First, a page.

View Description Hide DescriptionSince the important work of Efrima and Bixon [J. Chem. Phys. 70, 3531 (1979)], it is believed that solventpolarization relaxation is usually too slow (compared to the rate of electron transfer) or the amplitude of energy fluctuation too large to have any noticeable effect on the dynamics of the nonadiabatic(NA)electron transferreactions. On the other hand, recent studies have demonstrated that solventpolarization relaxation in several common dipolar liquids can proceed at a rate much faster than that anticipated in the earlier studies. This calls for a re‐examination of the role of solvent dynamics on NAelectron transferreactions in these ultrafast solvents. In this paper, the results of such studies are presented for NAreactions in water and acetonitrile. It is found that because of ultrafast solvation, many NAreactions may lie in the dynamic region where the solvent effects are just beginning to be important. The present study further reveals the following new results. (i) In the case of high barrier reactions in solvents such as acetonitrile, the polarization relaxation in the reactant well can contribute significantly to the total rate of the nonadiabaticelectron transferreaction. (ii) In water, on the other hand, the reactive friction is still sufficiently high to make energydiffusion in the reactant well efficient and so, the solvent effects are predicted to be negligible. This is in accord with the earlier theoretical suggestions and is demonstrated here clearly for real systems. (iii) We find an interesting limiting situation where the long time rate can be significantly larger than the rate given by the Marcus expression.

Dynamical angular momentum models for rotational transfer in polyatomic molecules
View Description Hide DescriptionWe propose a model for collision‐induced rotational transfer (RT) in polyatomic molecules based on the angular momentum (AM) sphere, a classical representation of the dynamical motion of the rotational AM vector in the molecular frame. The model develops further that proposed by us [AlWahabi et al., J. Chem. Soc., Faraday Trans. 85, 1003 (1989)] in which RT probabilities are related to the AM gap linking initial and final N _{ k } _{ ak } _{ c } states. The AM sphere representation embodies the full internal motion of the molecule via its effect on the inertial axes and the trajectory of the individual rotational state vectors. In this representation there is no unique AM gap for a particular transition between states of nominally well‐defined N _{ kak } _{ c } and here we propose and test several models for obtaining the distance in AM space between initial and final trajectories. Models are evaluated from their ability to fit data on NH_{2}–H collisions. We find that even the simplest approximations, such as shortest distance in AM space, give good fits to data sets but the best fits are obtained when both AM trajectory and molecular geometry are averaged over.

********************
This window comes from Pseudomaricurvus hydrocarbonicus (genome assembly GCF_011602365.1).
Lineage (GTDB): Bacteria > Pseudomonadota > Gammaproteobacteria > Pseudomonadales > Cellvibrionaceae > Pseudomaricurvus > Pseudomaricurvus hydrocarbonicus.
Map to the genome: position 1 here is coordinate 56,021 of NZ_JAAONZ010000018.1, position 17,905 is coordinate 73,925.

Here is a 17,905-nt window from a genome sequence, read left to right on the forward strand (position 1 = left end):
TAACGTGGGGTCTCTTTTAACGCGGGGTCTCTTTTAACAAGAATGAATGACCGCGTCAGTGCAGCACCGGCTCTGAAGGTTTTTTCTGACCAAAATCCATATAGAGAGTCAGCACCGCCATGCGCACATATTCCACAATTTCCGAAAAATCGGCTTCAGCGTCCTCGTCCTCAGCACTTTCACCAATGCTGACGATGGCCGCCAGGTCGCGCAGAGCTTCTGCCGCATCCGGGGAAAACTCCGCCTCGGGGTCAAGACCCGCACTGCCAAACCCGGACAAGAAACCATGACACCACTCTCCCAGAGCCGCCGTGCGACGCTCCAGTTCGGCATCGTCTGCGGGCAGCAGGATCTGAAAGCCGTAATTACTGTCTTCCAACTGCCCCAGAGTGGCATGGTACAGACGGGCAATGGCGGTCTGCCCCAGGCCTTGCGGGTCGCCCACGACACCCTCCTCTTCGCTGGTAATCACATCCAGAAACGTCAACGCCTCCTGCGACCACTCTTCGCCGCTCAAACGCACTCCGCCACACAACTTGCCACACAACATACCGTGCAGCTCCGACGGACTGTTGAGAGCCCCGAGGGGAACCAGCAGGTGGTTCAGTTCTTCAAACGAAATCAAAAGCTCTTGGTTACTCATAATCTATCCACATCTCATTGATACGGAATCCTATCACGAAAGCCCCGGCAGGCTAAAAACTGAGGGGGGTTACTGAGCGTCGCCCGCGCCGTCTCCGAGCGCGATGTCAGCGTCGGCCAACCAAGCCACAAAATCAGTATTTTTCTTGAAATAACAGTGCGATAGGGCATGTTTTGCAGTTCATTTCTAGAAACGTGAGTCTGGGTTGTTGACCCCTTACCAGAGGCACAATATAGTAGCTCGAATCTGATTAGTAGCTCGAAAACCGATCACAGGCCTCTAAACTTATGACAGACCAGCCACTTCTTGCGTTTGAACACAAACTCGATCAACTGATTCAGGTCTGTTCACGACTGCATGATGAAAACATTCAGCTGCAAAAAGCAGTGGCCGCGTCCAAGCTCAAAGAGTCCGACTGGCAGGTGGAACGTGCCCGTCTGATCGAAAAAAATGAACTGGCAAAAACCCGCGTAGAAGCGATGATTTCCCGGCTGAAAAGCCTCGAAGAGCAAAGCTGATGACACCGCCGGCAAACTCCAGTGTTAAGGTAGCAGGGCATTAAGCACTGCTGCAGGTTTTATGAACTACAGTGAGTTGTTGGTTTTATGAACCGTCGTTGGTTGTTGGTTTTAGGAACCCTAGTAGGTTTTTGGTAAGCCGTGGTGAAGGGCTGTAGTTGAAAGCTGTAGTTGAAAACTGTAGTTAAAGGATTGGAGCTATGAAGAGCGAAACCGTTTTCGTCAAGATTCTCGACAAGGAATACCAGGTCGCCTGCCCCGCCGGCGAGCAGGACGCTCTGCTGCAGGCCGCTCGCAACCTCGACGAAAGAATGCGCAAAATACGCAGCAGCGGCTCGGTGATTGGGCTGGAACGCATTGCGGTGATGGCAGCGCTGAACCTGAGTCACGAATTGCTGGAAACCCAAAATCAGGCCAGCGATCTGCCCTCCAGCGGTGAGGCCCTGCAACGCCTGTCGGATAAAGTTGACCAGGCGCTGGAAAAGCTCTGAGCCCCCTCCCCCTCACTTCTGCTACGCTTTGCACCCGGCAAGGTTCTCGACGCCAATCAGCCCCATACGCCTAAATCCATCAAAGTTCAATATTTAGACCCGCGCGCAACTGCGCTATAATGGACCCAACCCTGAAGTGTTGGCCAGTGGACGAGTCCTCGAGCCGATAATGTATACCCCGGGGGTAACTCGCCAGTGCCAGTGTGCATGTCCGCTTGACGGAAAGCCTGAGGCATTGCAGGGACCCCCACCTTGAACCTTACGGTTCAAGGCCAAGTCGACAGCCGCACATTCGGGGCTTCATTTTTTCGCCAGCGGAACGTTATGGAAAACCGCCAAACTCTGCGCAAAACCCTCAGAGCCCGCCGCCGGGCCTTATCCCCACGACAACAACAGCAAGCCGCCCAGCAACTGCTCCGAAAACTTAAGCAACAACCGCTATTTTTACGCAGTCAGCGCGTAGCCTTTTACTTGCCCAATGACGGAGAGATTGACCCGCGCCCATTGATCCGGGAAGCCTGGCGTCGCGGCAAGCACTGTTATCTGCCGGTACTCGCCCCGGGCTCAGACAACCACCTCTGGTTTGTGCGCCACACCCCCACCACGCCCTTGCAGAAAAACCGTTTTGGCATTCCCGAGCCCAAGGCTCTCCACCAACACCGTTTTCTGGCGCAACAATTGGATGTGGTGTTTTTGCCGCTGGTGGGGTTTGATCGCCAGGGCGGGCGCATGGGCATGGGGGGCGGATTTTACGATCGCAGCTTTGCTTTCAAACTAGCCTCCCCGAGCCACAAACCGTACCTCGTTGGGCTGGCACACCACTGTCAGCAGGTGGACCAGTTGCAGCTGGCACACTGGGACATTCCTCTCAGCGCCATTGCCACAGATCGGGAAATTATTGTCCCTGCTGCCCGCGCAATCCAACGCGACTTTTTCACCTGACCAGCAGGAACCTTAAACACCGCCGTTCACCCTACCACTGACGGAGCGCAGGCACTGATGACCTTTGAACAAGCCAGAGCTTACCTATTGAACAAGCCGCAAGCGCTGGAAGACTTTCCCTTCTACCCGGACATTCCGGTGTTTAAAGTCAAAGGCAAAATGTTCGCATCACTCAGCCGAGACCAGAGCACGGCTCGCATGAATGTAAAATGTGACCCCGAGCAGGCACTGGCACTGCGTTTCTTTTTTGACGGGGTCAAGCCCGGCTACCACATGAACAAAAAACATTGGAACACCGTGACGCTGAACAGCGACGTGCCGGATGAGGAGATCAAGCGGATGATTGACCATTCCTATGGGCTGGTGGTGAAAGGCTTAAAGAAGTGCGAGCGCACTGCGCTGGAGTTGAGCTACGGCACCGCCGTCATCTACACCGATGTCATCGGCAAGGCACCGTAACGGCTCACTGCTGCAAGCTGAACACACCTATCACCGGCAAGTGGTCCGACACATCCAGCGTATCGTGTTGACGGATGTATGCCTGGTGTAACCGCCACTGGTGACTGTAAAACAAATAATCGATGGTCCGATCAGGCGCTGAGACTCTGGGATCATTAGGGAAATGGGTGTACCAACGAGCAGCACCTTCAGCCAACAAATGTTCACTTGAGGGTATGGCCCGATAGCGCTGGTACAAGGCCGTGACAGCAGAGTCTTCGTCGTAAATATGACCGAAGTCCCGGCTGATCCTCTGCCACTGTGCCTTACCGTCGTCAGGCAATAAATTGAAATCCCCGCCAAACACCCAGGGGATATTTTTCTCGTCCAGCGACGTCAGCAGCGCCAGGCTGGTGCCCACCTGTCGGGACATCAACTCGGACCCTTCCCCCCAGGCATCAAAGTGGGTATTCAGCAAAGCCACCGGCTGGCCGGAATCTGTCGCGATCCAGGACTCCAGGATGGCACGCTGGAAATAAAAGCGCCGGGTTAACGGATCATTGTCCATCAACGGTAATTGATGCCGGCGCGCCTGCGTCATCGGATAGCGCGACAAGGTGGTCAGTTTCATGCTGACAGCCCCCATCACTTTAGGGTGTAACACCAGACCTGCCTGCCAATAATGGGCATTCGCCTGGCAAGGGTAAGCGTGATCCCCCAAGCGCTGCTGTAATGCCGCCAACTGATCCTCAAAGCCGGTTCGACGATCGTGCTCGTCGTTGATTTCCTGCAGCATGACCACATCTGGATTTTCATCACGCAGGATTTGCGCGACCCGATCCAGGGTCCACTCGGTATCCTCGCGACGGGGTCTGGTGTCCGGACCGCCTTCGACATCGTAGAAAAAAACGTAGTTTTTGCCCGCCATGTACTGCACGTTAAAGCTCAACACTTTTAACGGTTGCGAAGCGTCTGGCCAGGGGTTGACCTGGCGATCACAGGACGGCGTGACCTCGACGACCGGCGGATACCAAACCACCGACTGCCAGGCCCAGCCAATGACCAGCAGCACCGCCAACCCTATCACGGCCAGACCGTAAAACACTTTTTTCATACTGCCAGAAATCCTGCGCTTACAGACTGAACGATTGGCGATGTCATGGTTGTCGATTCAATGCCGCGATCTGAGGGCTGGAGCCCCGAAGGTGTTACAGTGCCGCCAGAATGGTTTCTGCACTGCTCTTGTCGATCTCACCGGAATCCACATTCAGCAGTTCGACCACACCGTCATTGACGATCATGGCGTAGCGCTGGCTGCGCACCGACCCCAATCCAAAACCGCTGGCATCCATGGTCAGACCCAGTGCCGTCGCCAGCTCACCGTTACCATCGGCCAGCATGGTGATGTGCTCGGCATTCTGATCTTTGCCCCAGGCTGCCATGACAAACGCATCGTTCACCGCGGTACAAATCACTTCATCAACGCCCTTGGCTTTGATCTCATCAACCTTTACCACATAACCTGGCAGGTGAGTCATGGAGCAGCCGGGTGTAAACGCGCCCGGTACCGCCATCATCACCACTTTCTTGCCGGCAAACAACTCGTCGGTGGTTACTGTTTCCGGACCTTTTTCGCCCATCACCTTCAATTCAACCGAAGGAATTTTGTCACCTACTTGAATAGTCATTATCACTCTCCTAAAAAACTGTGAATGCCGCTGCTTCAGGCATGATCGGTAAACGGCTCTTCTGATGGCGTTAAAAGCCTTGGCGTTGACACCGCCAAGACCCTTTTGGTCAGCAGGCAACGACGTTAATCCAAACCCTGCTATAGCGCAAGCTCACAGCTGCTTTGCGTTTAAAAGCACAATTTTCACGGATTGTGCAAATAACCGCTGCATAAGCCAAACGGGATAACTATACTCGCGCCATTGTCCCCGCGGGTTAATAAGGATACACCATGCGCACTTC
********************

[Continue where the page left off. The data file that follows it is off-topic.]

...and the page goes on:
The energy‐dependent transmission coefficient and the energy distribution of classical particles escaping from a metastable well
View Description Hide DescriptionWe investigate the distribution of energies of thermally activated particles escaping from a metastable well. This energy distribution is connected by detailed balance to the energy‐dependent transmission coefficient, the probability that a particle injected into a well will stick. Theoretical expressions for the energy‐dependent transmission coefficient show good agreement with simulation results for a one‐dimensional reaction coordinate coupled to a frictional bath. Slight deviations from theoretical predictions based on turnover theory [E. Pollak, H. Grabert, and P. Hänggi, J. Chem. Phys. 91, 4073 (1989)] are understood in light of the assumptions of turnover theory. Furthermore, the theoretical expressions for energy distributions also provide good fits for fully three‐dimensional simulations of sticking and desorption of Ar and Xe on Pt(111) [J. C. Tully, Surf. Sci. 111, 461 (1981)]. Finally, we compare the theoretical efficiencies of several reactive flux sampling schemes, including a scheme designed to be optimal.

The initial vibrational state distribution of HCN X̃ ^{1}Σ^{+}(v _{1},0,v _{3}) from the reaction CN(^{2}Σ^{+})+C_{2}H_{6}→HCN+C_{2}H_{5}
View Description Hide DescriptionThe reaction of the cyano radical (CN) with ethane was studied using time‐resolved infrared absorption spectroscopy to monitor individual rovibrational states of the HCN product. A method is described that can be used to determine the initial vibrational state distribution at pressures of several Torr. This technique was applied to the title reaction to determine that the vibrational states of HCN(v _{1},0,v _{3}), where v _{1}, v _{3}=0, 1, and 2, were not directly populated in the title reaction to any significant extent. The initial vibrational energy content of the CN radical was also varied but did not influence the initial population in the HCN vibrational levels probed in this experiment. The time dependence of HCN(v _{1},0,v _{3}) was followed and interpreted in terms of bimolecular rate constants for vibrational relaxation with ethane. The title reaction is mode specific in its energy disposal in that at least every HCN product appears to have at least one quantum of bending excitation, likely in combination with stretching vibrations.

One‐dimensional chemical master equations: Uniqueness and analytical form of certain solutions
View Description Hide DescriptionThe eikonal (WKB) approximation is applied to a stationary one‐dimensional master equation describing an arbitrary reaction mechanism. The uniqueness of a nontrivial (fluctuational) eikonal solution is proven. Consistent eikonal and exact analytical solutions are obtained for systems with an arbitrary, but unique step size of stochastic transitions. An analytical eikonal solution for the stationary probability density for systems with mixed step sizes of 1 and 2 is also obtained and found to differ significantly from the systems with a uniform step size, particularly in the case of multiple stationary states.